- What are the Causes of Osteoporosis?
- What are the Symptoms of Osteoporosis?
- How Can We Diagnose Osteoporosis?
- How Can Osteoporosis be Treated?
- Latest Publication and Research
What Are The Causes Of Osteoporosis?
The most common cause of osteoporosis in elderly women is estrogen deficiency.
Causes of osteoporosis include -
Heredity - People with a family history of osteoporosis are at increased risk of developing the condition.
Estrogen deficiency - Estrogen is necessary for maintaining bone density in women. Estrogen levels drop after menopause or with early surgical removal of both ovaries, and the bone loss speeds up. Amenorrhea (absence of the menstrual period) in young women also causes low estrogen levels and osteoporosis.
Chronic diseases such as rheumatoid arthritis and chronic hepatitis C, an infection of the liver.
Immobility, such as after a stroke or from any condition that interferes with walking.
Hyperparathyroidism, a disease wherein there is excessive parathyroid hormone production by the parathyroid glands (small glands located near the thyroid gland). Normally, the parathyroid hormone maintains blood calcium levels by removing calcium from the bone. In untreated hyperparathyroidism, excessive parathyroid hormone causes too much calcium to be removed from the bone and this can lead to osteoporosis.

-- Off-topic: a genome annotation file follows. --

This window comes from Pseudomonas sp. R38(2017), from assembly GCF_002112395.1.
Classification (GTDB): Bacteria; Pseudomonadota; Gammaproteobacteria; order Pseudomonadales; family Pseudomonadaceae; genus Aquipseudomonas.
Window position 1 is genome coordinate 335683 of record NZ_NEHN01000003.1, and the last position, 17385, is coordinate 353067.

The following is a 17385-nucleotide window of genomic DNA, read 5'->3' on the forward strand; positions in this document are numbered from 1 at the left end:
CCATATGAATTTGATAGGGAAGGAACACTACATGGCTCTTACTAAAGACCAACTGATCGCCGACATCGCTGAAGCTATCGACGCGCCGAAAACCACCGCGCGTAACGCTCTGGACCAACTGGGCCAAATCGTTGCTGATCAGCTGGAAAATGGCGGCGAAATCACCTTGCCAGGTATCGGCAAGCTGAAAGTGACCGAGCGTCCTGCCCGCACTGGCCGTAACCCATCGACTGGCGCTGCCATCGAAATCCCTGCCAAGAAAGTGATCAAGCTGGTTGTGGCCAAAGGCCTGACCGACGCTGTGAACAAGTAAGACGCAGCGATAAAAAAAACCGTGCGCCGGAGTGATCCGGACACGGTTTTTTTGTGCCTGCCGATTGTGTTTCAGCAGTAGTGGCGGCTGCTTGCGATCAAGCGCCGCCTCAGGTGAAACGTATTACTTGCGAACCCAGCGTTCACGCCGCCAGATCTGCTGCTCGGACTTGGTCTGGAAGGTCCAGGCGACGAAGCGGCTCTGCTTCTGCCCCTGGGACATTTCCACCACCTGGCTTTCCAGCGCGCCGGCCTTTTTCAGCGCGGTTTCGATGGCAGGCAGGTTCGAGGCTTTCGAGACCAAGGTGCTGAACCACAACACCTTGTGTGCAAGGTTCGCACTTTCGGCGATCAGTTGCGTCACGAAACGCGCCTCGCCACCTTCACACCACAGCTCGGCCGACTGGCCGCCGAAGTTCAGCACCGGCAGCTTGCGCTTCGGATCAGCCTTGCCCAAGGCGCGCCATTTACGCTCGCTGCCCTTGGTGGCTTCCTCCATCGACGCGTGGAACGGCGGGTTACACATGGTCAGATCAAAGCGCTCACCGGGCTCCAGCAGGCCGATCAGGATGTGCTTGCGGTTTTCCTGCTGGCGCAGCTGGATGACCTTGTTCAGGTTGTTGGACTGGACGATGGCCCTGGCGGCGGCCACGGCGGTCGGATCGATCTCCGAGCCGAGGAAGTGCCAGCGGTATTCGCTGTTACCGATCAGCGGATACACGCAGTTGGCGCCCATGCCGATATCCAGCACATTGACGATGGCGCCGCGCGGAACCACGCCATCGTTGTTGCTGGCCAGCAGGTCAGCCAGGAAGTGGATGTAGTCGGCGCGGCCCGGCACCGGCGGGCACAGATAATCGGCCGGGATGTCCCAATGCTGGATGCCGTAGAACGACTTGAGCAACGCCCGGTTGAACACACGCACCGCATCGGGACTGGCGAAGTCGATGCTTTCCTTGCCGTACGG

Too much thyroid hormone can also cause bone loss. This condition can occur when your thyroid is overactive (hyperthyroidism) or when you take excessive thyroid hormone medication to treat an underactive thyroid (hypothyroidism).
Vitamin D deficiency- Vitamin D helps the body absorb calcium. When vitamin D is lacking, the body cannot absorb adequate amounts of calcium to prevent osteoporosis.
Certain medications can cause osteoporosis. These include heparin (a blood thinner), anti-seizure medications phenytoin (Dilantin) and phenobarbital, and long term use of corticosteroids (such as prednisone).
Excessive consumption of alcohol reduces bone formation and interferes with the body's ability to absorb calcium. Chronic alcoholism is one of the highest risk factors for osteoporosis in men.
Excessive smoking can lead to porous bones.
Malabsorption (nutrients are not properly absorbed from the gastrointestinal system) from conditions such as Celiac disease and Sprue